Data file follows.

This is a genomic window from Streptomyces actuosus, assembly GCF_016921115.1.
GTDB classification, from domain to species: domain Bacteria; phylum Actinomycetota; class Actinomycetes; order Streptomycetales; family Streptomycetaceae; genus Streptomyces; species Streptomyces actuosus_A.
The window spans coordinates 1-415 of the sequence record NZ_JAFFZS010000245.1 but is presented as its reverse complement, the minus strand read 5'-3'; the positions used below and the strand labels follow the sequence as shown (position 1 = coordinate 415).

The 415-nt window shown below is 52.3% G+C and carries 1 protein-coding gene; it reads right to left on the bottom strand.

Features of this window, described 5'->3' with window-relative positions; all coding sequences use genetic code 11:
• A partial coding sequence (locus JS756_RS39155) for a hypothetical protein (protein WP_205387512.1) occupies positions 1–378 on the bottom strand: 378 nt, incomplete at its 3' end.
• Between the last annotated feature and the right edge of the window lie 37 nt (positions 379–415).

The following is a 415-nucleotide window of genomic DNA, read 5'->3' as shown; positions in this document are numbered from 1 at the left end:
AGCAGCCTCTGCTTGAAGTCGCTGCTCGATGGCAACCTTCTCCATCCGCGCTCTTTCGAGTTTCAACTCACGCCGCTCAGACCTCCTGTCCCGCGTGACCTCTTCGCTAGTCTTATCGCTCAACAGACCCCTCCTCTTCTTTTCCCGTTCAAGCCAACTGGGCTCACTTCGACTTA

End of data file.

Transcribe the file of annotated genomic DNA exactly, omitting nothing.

This is a genomic window from Streptomyces actuosus, assembly GCF_016921115.1.
GTDB classification, from domain to species: domain Bacteria; phylum Actinomycetota; class Actinomycetes; order Streptomycetales; family Streptomycetaceae; genus Streptomyces; species Streptomyces actuosus_A.
The window spans coordinates 1-415 of the sequence record NZ_JAFFZS010000245.1 but is presented as its reverse complement, the minus strand read 5'-3'; the positions used below and the strand labels follow the sequence as shown (position 1 = coordinate 415).

The 415-nt window shown below is 52.3% G+C and carries 1 protein-coding gene; it reads right to left on the bottom strand.

Features of this window, described 5'->3' with window-relative positions; all coding sequences use genetic code 11:
• A partial coding sequence (locus JS756_RS39155) for a hypothetical protein (protein WP_205387512.1) occupies positions 1–378 on the bottom strand: 378 nt, incomplete at its 3' end.
• Between the last annotated feature and the right edge of the window lie 37 nt (positions 379–415).

The following is a 415-nucleotide window of genomic DNA, read 5'->3' as shown; positions in this document are numbered from 1 at the left end:
AGCAGCCTCTGCTTGAAGTCGCTGCTCGATGGCAACCTTCTCCATCCGCGCTCTTTCGAGTTTCAACTCACGCCGCTCAGACCTCCTGTCCCGCGTGACCTCTTCGCTAGTCTTATCGCTCAACAGACCCCTCCTCTTCTTTTCCCGTTCAAGCCAACTGGGCTCACTTCGACTTA